3 Reasons to do Ab Curl Ups and NOT Sit-Ups

The ab curl up is a good core strength exercise if done correctly. Your rectus abdominis (6-pack part of your abs) and obliques should do most of the work. Ab curl ups are also safer and more effective than sit-ups.

3 Reasons NOT to do Sit-Ups

1. There is a correct way to do sit-ups but most people are not familiar with the technique. The hip flexor muscles are preferentially recruited to do much of the work during incorrect execution of sit-ups. Hip flexors connect the spine and lower back.

2. Most people also round the lower back when doing sit-ups. This often leads to muscle imbalances and low back pain. Neck pain can also happen if you do sit-ups with your hands behind your head.

3. Because of the injury potential from doing sit-ups, you are better off doing ab curl ups. You will also get a greater range of motion when doing ab ball curl ups.

Here are 2 ways to do Ab Curl Ups:

Ab Curl Ups on the Floor



Lie on your back, knees bent, arms crossed over your chest and feet flat on the floor.

Adjust your pelvis so that your lumbar spine (lower back area) is in the neutral position (slight gap between your back and the floor). The lumbar spine should remain neutral so the low back is not injured. Your shoulders and neck shouldn't assist your abdominals during the movement.

The movement should be slow. Curl up and bring your chin towards your chest. Curl up through the upper back and not the neck. Maintain a neutral spine and brace your abs (as if someone is going to punch you in the gut). Keep your ears and shoulders in alignment.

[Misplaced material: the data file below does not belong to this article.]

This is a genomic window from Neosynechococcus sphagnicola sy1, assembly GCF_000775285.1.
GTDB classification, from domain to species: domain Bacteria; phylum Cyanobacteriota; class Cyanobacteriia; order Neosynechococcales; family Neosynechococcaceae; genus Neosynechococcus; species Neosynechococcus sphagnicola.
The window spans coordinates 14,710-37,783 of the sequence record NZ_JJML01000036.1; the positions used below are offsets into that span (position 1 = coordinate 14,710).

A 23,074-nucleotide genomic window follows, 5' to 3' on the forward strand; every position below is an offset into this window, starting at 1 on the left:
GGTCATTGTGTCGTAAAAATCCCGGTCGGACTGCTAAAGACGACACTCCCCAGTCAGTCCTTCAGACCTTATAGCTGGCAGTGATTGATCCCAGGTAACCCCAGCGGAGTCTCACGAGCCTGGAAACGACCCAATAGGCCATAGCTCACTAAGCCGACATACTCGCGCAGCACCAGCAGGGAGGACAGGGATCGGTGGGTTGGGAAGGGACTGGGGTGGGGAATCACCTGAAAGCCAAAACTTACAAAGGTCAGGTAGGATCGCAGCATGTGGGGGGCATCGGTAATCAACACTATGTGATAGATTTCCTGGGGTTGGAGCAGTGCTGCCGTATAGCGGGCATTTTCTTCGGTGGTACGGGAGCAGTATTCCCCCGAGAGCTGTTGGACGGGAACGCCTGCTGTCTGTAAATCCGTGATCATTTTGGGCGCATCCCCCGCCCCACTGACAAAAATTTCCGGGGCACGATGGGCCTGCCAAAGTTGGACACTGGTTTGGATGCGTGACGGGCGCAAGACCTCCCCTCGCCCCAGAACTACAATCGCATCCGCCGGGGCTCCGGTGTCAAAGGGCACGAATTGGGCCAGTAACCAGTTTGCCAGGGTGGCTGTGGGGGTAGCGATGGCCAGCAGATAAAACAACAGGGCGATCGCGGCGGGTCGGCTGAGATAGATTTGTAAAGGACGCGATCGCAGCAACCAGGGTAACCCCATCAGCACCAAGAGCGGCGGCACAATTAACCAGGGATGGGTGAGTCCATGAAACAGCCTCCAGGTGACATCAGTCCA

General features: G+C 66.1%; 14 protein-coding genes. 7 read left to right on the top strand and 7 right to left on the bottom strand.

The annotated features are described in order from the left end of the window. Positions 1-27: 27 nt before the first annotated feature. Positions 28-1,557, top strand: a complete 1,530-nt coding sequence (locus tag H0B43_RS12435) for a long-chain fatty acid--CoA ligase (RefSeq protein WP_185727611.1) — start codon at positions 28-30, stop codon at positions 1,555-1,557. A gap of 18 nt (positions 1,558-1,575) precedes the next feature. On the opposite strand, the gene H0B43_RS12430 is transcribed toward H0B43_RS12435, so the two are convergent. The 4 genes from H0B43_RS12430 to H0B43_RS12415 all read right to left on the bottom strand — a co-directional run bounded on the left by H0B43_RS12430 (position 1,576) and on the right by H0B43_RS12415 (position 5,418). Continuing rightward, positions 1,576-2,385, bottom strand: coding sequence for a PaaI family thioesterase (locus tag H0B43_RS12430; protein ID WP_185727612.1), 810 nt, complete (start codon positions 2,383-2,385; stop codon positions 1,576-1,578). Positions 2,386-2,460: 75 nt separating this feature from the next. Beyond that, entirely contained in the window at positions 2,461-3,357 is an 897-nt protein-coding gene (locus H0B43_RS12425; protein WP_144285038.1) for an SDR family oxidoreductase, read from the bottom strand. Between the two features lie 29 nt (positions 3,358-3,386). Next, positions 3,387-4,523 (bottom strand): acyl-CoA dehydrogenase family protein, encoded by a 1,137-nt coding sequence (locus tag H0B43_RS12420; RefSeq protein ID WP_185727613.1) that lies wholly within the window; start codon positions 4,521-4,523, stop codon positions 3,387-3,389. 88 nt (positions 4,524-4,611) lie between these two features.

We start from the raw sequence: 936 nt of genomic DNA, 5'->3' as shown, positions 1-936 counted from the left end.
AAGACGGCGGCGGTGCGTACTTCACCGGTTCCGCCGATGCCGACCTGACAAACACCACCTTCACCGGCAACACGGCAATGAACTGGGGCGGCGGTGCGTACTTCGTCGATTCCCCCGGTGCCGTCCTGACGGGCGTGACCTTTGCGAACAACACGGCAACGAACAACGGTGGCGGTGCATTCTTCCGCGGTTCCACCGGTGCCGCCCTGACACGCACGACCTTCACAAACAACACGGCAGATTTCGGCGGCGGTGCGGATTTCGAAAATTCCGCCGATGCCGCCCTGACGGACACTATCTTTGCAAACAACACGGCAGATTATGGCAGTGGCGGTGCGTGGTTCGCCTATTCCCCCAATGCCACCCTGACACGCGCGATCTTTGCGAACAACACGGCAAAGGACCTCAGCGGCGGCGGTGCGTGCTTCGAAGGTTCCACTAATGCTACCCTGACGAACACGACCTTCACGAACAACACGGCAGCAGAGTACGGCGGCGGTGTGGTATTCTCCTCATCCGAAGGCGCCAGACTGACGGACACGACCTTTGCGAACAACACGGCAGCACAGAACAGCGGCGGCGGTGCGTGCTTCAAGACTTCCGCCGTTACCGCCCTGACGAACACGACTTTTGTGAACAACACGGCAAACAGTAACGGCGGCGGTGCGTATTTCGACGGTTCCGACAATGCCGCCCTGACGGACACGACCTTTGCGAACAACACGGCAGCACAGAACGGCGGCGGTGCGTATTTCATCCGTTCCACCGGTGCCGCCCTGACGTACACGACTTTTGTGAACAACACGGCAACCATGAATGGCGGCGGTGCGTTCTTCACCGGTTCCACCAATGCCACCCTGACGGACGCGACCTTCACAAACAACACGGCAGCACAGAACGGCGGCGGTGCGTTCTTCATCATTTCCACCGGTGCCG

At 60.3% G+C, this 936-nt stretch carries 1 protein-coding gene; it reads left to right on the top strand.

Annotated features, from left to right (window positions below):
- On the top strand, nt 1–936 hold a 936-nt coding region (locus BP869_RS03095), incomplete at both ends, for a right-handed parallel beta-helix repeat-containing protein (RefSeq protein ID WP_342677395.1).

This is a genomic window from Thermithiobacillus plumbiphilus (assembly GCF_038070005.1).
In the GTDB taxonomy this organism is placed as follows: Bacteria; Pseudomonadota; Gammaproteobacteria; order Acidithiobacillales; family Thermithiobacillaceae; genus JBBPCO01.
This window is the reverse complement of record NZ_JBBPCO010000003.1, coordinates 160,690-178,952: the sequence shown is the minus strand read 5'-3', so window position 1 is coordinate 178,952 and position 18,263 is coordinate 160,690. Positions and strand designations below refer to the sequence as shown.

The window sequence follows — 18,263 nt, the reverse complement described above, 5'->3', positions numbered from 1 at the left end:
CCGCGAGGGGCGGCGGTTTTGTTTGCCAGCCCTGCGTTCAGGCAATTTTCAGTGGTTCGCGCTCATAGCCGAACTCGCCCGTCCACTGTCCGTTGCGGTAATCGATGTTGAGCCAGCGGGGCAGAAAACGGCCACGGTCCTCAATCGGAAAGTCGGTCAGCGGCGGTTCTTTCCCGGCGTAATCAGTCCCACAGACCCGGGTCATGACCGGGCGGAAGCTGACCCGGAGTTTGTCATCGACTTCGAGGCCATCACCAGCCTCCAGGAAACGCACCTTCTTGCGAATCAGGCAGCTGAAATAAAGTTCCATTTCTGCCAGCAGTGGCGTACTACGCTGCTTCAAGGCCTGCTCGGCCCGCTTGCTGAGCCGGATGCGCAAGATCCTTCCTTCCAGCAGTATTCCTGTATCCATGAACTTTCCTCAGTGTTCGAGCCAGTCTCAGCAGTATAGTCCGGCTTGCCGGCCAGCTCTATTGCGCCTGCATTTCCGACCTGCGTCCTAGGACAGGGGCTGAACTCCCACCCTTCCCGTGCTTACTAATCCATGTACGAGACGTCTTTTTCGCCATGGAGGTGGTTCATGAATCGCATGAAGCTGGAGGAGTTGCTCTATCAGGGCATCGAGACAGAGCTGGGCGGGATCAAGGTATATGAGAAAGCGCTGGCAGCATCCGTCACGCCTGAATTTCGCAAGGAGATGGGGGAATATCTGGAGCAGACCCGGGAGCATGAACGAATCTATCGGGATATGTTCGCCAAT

Use your abdominals to curl your upper back off the floor. Don't move any other body part and keep your arms, shoulders, neck and legs relaxed as the abs pull you up. Your head and arms should curl up with your shoulders.

Stop once your upper back is off the floor. Don't tilt your pelvis or pull with your thighs to lift your upper body. Hold for 2-3 seconds and return slowly to the floor.

Use your abdominals to lower your upper back down to the floor. Don't move your head or arms as you return to the start position.

You can add weight to your chest to make this exercise more difficult.

Ab Ball Curl Ups





Lie on your back on the ball, knees bent about 90 degrees, hands behind head and feet flat on the floor.

Lie on the ball so that your back hugs the ball. Your shoulders and neck shouldn't assist your abdominals during the movement.

The movement should be slow. Curl up and bring your chin towards your chest (to about 45 degrees). Curl up through the upper back and not the neck. Brace your abs during the movement (as if someone is going to punch you in the gut). Keep your ears and shoulders in alignment. Don't round your lower back when lifting your torso.

Use your abdominals to curl your upper back up. Don't move any other body part and keep your arms, shoulders, neck and legs relaxed as the abs pull you up. Your head and arms should curl up with your shoulders.

Don't tilt your pelvis or pull with your thighs to lift your upper body. Hold for 2-3 seconds and return slowly to the starting position.

Use your abdominals to lower your upper back. Don't move your head or arms as you return to the start position.

Curl up!

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Mark Dilworth, BA, PES

About Mark

About Mark

Mark Dilworth is a Lifestyle and Weight Management Specialist and since 2006 he has owned Your Fitness University, Her Fitness Hut, My Fitness Hut, Sports Fitness Hut.

Mark has helped thousands of clients and readers make lifestyle changes that lead to better long-term health, which includes acceptable body fat and ideal body weight.He does not recommend fad diets, quick weight loss gimmicks, starvation diets, weight loss pills, fat burner supplements and the like.

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